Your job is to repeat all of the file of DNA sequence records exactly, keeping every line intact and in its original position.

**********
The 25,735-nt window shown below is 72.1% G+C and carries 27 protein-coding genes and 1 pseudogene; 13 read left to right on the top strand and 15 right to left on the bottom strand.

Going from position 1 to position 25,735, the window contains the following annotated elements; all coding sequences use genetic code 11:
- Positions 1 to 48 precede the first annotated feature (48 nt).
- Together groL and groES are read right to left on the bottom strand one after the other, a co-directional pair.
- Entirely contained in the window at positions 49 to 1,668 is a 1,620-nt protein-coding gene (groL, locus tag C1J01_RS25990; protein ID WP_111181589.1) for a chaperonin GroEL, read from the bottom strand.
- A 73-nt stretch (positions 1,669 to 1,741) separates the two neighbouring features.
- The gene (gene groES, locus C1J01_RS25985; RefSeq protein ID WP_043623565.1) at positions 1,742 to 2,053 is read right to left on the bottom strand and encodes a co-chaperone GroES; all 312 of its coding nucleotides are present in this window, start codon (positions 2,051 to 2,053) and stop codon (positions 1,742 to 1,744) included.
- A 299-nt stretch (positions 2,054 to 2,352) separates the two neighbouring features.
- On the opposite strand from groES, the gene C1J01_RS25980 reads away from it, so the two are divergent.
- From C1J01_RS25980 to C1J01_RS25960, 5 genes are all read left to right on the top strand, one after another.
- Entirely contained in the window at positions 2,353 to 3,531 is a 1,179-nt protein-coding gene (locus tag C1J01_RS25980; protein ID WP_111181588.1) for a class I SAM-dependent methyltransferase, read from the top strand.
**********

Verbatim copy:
The 25,735-nt window shown below is 72.1% G+C and carries 27 protein-coding genes and 1 pseudogene; 13 read left to right on the top strand and 15 right to left on the bottom strand.

Going from position 1 to position 25,735, the window contains the following annotated elements; all coding sequences use genetic code 11:
- Positions 1 to 48 precede the first annotated feature (48 nt).
- Together groL and groES are read right to left on the bottom strand one after the other, a co-directional pair.
- Entirely contained in the window at positions 49 to 1,668 is a 1,620-nt protein-coding gene (groL, locus tag C1J01_RS25990; protein ID WP_111181589.1) for a chaperonin GroEL, read from the bottom strand.
- A 73-nt stretch (positions 1,669 to 1,741) separates the two neighbouring features.
- The gene (gene groES, locus C1J01_RS25985; RefSeq protein ID WP_043623565.1) at positions 1,742 to 2,053 is read right to left on the bottom strand and encodes a co-chaperone GroES; all 312 of its coding nucleotides are present in this window, start codon (positions 2,051 to 2,053) and stop codon (positions 1,742 to 1,744) included.
- A 299-nt stretch (positions 2,054 to 2,352) separates the two neighbouring features.
- On the opposite strand from groES, the gene C1J01_RS25980 reads away from it, so the two are divergent.
- From C1J01_RS25980 to C1J01_RS25960, 5 genes are all read left to right on the top strand, one after another.
- Entirely contained in the window at positions 2,353 to 3,531 is a 1,179-nt protein-coding gene (locus tag C1J01_RS25980; protein ID WP_111181588.1) for a class I SAM-dependent methyltransferase, read from the top strand.